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Dynamics on global brain networks at the neuronal resolution

A key question in computational neuroscience is the way in which microscopic components work together within the macroscopic brain scale. We demonstrate a computational model simulating the whole brain activity gathering neuronal components through columnar architectures.

We used a Multi-timescale adaptive threshold (MAT) model for the single neuron model, which has proven to be one of the most accurate models for reproducing the spike trains of a variety of cortical neurons in vitro [1]. The parameters used for expressing excitatory and inhibitory neurons were adopted from it [2].

Before connecting through multiple brain regions, we tuned parameters about background inputs and balance of synaptic intensities between inhibitory cells and excitatory cells on local neuronal circuits [3, 4]. The background inputs were designed to represent both of driving inputs from the Poisson neurons in subcortical nuclei and sustaining activities within individual cortical regions.

A past study demonstrated computational simulation of the whole mammalian brain including the thalamus by constructing a network organization of the cortex using Diffusion Tensor Imaging (DTI) [5]. We used a connectivity matrix provided from invasive tracing technique to sustain the accuracy, and especially the directionality of connectivity matrix [6, 7]. Furthermore, the cortical network used in our study includes "weight" of connections [8]. We show that we can reconstruct the number of neurons from the "weight" of connections, and can design connections between neurons crossing different brain regions. The number of neurons at each brain regions allowed us to integrate whole-brain network and neuronal dynamics included in each brain region [7]. Computational modeling using non-invasive brain images is also important to use in cases of human brain structure.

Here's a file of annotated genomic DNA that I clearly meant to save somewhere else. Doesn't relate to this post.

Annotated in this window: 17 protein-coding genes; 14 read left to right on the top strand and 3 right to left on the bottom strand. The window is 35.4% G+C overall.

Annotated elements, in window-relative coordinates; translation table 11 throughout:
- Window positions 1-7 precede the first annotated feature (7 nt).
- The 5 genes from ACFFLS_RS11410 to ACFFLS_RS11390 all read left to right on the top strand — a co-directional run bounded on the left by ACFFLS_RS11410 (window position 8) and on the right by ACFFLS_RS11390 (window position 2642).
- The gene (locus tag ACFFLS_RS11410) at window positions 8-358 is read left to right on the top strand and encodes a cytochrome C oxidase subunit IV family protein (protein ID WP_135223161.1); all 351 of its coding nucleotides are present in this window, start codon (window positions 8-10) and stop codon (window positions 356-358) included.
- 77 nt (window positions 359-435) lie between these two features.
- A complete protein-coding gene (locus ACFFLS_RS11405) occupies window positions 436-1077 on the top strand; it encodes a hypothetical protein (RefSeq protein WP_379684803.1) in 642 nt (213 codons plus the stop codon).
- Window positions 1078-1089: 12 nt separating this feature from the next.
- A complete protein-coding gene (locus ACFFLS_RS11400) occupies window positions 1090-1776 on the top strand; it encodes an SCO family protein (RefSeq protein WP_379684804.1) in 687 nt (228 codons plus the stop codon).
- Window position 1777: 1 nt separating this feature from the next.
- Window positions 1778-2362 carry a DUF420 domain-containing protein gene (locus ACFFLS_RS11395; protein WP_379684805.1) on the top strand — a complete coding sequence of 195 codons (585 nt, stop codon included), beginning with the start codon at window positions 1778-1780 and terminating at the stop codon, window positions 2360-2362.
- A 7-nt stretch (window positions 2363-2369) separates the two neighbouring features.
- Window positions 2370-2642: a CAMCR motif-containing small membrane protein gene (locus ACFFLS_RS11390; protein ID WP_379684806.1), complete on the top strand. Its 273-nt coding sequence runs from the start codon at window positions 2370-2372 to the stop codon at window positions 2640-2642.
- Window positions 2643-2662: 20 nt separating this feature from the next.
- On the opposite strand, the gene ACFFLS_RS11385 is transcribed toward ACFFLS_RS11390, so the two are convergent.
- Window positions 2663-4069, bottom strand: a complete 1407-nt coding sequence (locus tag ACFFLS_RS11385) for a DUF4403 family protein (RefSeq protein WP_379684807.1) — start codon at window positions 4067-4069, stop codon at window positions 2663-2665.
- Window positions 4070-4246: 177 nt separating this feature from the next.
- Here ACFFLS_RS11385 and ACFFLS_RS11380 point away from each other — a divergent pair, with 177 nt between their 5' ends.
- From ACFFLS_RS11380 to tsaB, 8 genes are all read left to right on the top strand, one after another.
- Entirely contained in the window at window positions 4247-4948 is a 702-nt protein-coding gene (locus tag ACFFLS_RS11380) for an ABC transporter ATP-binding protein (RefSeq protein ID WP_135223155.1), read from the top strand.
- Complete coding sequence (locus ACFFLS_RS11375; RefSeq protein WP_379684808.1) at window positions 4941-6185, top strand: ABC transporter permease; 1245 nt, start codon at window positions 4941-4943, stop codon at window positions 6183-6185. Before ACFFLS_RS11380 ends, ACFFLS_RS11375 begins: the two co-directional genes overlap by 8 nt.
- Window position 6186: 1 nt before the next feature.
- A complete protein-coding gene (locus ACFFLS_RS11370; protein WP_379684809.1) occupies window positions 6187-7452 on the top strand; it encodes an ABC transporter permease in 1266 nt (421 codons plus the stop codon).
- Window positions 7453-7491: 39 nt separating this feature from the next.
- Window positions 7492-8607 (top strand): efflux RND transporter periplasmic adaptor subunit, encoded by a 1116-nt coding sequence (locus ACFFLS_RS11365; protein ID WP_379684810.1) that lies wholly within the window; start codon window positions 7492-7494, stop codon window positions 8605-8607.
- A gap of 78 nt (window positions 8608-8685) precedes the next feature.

As summary, this computational model demonstrates a whole brain dynamics at the resolution of the neuron level for the purpose of illuminating what parameter will be potentially critical to change the dynamics of the brain. From this computational simulation, we will show a basis of understanding how optimally the brain structure is designed from the generated dynamics, including robustness against damages on the brain.

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Acknowledgements

This study was supported by a Grant-in-Aid for JSPS Fellows for Research Abroad.

Author information

Correspondence to Masanori Shimono.

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This article is published under license to BioMed Central Ltd. This is an Open Access article distributed under the terms of the Creative Commons Attribution License (http://creativecommons.org/licenses/by/4.0), which permits unrestricted use, distribution, and reproduction in any medium, provided the original work is properly cited. The Creative Commons Public Domain Dedication waiver (http://creativecommons.org/publicdomain/zero/1.0/) applies to the data made available in this article, unless otherwise stated.

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Keywords

  • Diffusion Tensor Image
  • Spike Train
  • Computational Simulation
  • Connectivity Matrix
  • Multiple Brain Region